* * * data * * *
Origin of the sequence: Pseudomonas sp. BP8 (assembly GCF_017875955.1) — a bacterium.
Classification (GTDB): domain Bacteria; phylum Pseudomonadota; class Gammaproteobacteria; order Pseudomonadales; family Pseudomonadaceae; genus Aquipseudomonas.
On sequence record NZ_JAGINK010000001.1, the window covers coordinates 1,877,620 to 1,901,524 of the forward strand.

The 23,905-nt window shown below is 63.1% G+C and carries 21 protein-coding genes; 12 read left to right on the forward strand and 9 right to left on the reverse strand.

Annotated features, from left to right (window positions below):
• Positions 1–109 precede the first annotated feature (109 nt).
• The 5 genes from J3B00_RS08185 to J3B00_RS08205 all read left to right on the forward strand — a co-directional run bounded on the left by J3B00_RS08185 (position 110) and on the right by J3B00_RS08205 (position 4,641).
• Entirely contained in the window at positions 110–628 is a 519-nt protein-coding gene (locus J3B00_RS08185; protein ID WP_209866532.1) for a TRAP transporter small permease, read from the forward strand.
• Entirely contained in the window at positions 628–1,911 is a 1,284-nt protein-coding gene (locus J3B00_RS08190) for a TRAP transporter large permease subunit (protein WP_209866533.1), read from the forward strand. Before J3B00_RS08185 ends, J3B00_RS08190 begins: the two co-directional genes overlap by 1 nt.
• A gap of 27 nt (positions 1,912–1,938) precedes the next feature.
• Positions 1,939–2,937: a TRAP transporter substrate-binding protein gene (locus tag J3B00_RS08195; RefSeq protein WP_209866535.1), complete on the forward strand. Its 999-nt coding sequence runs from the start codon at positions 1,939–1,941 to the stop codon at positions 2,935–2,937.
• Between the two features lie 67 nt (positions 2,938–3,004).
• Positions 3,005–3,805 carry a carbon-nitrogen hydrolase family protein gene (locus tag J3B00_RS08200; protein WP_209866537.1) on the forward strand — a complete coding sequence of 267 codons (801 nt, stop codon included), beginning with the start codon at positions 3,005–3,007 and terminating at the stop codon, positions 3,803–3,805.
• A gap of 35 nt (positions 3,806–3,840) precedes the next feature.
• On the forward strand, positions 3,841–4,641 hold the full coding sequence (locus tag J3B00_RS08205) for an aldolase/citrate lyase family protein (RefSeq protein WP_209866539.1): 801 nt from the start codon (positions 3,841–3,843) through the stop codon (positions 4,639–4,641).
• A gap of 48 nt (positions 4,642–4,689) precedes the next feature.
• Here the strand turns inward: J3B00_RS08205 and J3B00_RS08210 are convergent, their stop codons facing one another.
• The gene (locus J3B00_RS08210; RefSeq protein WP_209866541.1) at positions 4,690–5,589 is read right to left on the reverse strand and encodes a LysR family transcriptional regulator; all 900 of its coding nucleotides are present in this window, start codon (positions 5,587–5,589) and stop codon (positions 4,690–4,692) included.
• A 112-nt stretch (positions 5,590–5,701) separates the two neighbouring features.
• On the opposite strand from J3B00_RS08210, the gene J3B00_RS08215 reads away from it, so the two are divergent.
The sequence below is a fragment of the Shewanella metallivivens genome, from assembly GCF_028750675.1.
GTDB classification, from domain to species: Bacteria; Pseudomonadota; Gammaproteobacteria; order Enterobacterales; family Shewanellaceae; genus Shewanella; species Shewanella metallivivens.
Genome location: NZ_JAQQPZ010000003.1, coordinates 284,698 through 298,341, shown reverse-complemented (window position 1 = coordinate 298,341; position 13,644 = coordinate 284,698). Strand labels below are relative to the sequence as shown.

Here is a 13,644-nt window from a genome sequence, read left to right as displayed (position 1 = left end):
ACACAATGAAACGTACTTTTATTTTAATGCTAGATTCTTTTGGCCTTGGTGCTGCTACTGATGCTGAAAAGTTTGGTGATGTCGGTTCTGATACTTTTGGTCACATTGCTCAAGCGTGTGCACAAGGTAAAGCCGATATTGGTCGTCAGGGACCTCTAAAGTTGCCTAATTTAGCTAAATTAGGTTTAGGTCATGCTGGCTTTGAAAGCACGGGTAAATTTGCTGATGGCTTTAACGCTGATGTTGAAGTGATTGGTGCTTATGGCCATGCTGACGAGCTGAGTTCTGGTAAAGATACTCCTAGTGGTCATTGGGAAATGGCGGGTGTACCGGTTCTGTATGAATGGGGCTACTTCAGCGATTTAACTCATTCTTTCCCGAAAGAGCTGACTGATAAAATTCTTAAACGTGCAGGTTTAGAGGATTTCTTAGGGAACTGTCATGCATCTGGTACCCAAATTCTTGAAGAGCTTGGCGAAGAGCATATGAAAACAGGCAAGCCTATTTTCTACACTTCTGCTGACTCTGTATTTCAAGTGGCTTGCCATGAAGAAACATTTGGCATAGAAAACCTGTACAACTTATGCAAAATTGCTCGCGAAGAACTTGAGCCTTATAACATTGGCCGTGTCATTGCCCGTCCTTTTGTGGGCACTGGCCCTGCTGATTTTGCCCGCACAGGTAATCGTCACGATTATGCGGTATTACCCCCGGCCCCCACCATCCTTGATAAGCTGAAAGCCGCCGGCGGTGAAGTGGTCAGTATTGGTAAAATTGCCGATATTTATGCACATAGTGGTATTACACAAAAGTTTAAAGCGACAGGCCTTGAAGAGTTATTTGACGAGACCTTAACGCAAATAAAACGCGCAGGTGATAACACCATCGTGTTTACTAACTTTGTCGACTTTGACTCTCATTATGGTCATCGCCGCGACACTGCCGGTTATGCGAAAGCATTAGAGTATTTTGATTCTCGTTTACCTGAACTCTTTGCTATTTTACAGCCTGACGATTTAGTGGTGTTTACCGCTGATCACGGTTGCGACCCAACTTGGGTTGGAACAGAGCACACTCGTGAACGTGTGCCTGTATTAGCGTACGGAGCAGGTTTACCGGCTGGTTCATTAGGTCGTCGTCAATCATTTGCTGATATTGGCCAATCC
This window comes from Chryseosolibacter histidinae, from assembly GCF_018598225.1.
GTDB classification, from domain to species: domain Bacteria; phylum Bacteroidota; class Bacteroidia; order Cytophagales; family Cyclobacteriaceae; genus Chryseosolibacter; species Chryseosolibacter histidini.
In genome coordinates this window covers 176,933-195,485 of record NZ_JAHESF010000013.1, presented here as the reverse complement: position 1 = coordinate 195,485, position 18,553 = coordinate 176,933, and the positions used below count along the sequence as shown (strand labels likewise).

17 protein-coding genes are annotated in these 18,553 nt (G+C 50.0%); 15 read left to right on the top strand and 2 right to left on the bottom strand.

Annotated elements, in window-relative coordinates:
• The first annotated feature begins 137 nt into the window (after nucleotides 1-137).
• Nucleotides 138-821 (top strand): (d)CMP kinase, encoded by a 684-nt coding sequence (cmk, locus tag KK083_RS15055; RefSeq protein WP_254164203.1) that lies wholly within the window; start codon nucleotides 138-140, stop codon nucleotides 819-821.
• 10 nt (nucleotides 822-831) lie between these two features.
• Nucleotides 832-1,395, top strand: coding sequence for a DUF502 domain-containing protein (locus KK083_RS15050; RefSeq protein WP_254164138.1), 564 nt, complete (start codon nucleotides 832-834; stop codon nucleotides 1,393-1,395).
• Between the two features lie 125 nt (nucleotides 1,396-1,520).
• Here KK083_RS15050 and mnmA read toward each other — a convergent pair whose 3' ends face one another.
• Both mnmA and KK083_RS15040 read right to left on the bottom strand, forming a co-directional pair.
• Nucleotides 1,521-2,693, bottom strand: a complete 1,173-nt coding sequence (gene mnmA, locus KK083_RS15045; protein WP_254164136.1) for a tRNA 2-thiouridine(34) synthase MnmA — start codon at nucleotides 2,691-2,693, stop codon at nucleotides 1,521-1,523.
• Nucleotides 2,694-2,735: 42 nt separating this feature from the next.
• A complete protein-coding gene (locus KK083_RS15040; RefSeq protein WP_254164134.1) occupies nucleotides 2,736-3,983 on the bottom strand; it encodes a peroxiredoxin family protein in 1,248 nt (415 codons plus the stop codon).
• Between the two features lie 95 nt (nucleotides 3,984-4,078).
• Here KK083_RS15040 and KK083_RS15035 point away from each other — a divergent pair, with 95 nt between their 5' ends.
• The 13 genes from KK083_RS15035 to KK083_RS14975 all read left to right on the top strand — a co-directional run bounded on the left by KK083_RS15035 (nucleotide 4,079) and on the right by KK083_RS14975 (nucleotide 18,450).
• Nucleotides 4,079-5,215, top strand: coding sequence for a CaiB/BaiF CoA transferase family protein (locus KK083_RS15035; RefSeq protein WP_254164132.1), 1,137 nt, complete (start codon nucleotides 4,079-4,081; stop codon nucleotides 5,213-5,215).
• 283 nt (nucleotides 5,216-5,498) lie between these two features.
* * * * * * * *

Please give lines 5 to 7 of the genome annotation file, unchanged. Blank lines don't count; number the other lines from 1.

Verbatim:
Annotated features, from left to right (window positions below):
• Positions 1–109 precede the first annotated feature (109 nt).
• The 5 genes from J3B00_RS08185 to J3B00_RS08205 all read left to right on the forward strand — a co-directional run bounded on the left by J3B00_RS08185 (position 110) and on the right by J3B00_RS08205 (position 4,641).